Nether Haddon, Derbyshire
Haddon, Nether, a township in Derbyshire, on the river Wye, 2 miles NW of Bowsley station, and 2 SE of Bakewell. Post town, Bakewell. Acreage, 1499; population, 17. The Duke of Rutland is lord of the manor. The manor belonged at Domesday to Henry de Ferrars; was given by the Conqueror to William Peveril, the famous " Peveril of the Peak;" reverted to the Crown in the time of Henry II.; was then given to the Avenalls; passed by marriage to the Vemons, the last of whom, Sir George Vernon, who died in 1567, was styled the " King of the Peak," and went afterwards to the Manners family (Earls and Dukes of Rutland). Haddon Hall, the baronial seat of the manor, was inhabited by the Mannerses till the time of Queen Anne; stands on an elevated limestone ridge overhanging the Wye, in one of the most picturesque tracts in the county; and is an object of romantic interest, at once for its historical associations, its architectural features, and its picturesque surroundings. " The magnitude of this venerable pile of buildings," says Rhodes, " its castellated form, and its embattled turrets rising above the trees that adorn and encompass it, have a magnificent effect, especially when seen from the vale between Haddon and Rowsley." The pile comprises erections of different date, forms two quadrangles with interior courts, has a gateway tower supposed to have been built in the time of Edward III., and consists partly of portions which may have been constructed for defence, but mainly of portions for baronial and domestic oses. One apartment in it is the chaplain's room, with a curious matchlock, a pair of huge boots and some other incongruous relics; another is the chapel, of Norman date with later additions, and a Norman font; another is the great hall, the Martindale Hall of Scott's " Peveril of the Peak," 35 feet long and 25 wide, with a dais and music gallery and a Roman altar in its porch, and some curious relics in its interior; another is the dining-room, all wainscotted, once very magnificent, and still possessing carved portraits of Henry VII., his queen, and his jester; another is the drawing-room, hung with arras, and having an old state chair; another is the long gallery or ballroom, 110 .feet in length and 17 in width, wainscotted with oak, ornamented with Corinthian pilasters, and carved on the frieze with the crests of the Vemons and the Mannerses; another is the ante-room, adorned on the walls with numerous old paintings, and leading through Dorothy Vemon's door, by which she is supposed to have escaped from the hall on her elopement, to Dorothy Vernon's walk; and another is the state bedroom, hung with Gobelins tapestry, and containing a state bed occupied at Belvoir by the Prince Regent, afterwards George IV., and brought hither partly on account of 5ts hangings having been made, or believed to have been made, by the lady of Sir Robert Manners. The view S from the Peveril's Tower and from the bridge over the Wye is very beautiful. "Haddon! within thy silent halls, Deserted courts and turrets high, How mournfully on memory falls Past scenes of antique pageantry. "Where are the high and stotely dames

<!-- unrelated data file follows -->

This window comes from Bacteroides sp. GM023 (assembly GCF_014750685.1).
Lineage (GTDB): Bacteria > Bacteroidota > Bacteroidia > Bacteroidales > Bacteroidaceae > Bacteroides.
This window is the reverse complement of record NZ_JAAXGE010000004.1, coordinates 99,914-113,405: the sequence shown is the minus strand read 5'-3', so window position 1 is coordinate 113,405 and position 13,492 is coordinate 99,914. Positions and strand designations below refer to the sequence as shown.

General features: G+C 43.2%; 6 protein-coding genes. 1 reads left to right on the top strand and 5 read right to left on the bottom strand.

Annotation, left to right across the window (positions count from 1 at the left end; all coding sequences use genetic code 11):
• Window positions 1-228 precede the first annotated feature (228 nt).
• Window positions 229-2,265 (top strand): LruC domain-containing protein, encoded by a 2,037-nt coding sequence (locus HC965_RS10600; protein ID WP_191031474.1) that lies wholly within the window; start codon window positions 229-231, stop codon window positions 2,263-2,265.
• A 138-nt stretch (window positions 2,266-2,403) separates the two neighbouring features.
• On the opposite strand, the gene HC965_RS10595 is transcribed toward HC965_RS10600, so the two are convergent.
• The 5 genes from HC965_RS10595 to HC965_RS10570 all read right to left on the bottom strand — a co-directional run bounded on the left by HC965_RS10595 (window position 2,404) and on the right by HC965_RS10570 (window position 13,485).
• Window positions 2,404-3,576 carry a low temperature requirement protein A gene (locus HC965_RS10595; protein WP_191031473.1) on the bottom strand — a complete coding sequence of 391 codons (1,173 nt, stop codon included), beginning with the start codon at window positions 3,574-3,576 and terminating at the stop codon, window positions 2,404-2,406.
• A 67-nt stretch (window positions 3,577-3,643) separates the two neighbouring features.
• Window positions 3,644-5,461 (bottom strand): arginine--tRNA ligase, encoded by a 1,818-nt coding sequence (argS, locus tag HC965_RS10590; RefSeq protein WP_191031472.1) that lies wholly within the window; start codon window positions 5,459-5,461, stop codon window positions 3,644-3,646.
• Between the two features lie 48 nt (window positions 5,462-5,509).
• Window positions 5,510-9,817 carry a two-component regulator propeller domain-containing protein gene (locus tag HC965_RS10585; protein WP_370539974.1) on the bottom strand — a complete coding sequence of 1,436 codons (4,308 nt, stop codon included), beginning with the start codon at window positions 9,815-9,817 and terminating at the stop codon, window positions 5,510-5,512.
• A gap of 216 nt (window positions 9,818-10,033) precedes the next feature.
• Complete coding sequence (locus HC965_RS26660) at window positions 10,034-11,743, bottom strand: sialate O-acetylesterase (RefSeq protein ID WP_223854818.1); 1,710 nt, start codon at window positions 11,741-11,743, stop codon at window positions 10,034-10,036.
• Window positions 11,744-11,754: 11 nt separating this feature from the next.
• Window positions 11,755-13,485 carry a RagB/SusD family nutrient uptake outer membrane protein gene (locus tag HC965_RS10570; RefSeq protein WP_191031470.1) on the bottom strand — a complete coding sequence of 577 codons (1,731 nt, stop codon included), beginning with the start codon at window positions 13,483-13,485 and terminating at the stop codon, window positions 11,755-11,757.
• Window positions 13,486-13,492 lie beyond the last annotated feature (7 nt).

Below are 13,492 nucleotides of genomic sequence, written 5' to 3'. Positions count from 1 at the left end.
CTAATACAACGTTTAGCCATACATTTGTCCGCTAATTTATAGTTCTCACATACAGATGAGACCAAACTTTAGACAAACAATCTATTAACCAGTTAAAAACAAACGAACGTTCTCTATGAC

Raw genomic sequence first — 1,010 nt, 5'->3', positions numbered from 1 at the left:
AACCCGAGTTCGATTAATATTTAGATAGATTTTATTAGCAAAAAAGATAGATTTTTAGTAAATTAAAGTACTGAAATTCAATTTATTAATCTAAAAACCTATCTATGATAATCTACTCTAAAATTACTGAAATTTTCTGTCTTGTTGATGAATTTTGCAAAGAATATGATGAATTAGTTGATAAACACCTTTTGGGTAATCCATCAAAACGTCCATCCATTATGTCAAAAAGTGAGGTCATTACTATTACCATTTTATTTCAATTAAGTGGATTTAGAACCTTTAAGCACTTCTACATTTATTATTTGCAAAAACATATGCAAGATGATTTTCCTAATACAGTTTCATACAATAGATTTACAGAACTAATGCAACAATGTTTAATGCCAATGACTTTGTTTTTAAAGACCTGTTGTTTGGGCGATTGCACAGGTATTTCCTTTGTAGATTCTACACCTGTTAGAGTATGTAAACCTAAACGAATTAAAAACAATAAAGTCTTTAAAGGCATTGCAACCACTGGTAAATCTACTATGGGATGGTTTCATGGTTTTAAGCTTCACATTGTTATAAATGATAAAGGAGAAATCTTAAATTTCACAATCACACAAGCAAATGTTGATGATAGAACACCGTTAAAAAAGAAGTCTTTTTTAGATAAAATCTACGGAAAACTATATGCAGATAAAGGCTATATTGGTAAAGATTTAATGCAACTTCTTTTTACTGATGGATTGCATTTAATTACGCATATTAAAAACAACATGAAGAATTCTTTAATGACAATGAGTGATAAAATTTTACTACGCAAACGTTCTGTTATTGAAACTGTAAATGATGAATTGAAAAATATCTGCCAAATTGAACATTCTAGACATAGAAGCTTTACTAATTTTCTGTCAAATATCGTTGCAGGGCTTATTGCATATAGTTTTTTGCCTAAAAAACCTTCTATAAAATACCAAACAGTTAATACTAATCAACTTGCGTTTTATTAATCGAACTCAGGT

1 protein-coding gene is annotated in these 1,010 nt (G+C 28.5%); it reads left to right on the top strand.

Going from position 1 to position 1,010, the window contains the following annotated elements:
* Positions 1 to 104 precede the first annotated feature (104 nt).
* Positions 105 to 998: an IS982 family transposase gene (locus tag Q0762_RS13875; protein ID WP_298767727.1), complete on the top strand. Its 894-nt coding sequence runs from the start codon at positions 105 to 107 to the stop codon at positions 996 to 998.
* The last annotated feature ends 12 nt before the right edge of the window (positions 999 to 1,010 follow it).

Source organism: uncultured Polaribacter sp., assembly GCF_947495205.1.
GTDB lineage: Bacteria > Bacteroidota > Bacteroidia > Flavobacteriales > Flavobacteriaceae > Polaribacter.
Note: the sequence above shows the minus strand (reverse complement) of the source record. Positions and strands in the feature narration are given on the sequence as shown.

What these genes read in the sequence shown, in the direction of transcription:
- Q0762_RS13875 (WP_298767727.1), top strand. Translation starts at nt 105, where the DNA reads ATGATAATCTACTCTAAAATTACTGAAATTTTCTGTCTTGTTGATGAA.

Of princely Vemon's banner'd hall—
And where the knights, and what their names,
Who led them forth to festival—
Haddon! thy chivalry are fled!
The tilt and tourney's brave array, "Where knights in steel from heel to head, Bore love's or honour's prize away."
Land and Property
A full transcript of the Return of Owners of Land in 1873 for Derbyshire is online.
Newspapers and Periodicals
The British Newspaper Archive have fully searchable digitised copies of the following Derbyshire papers online: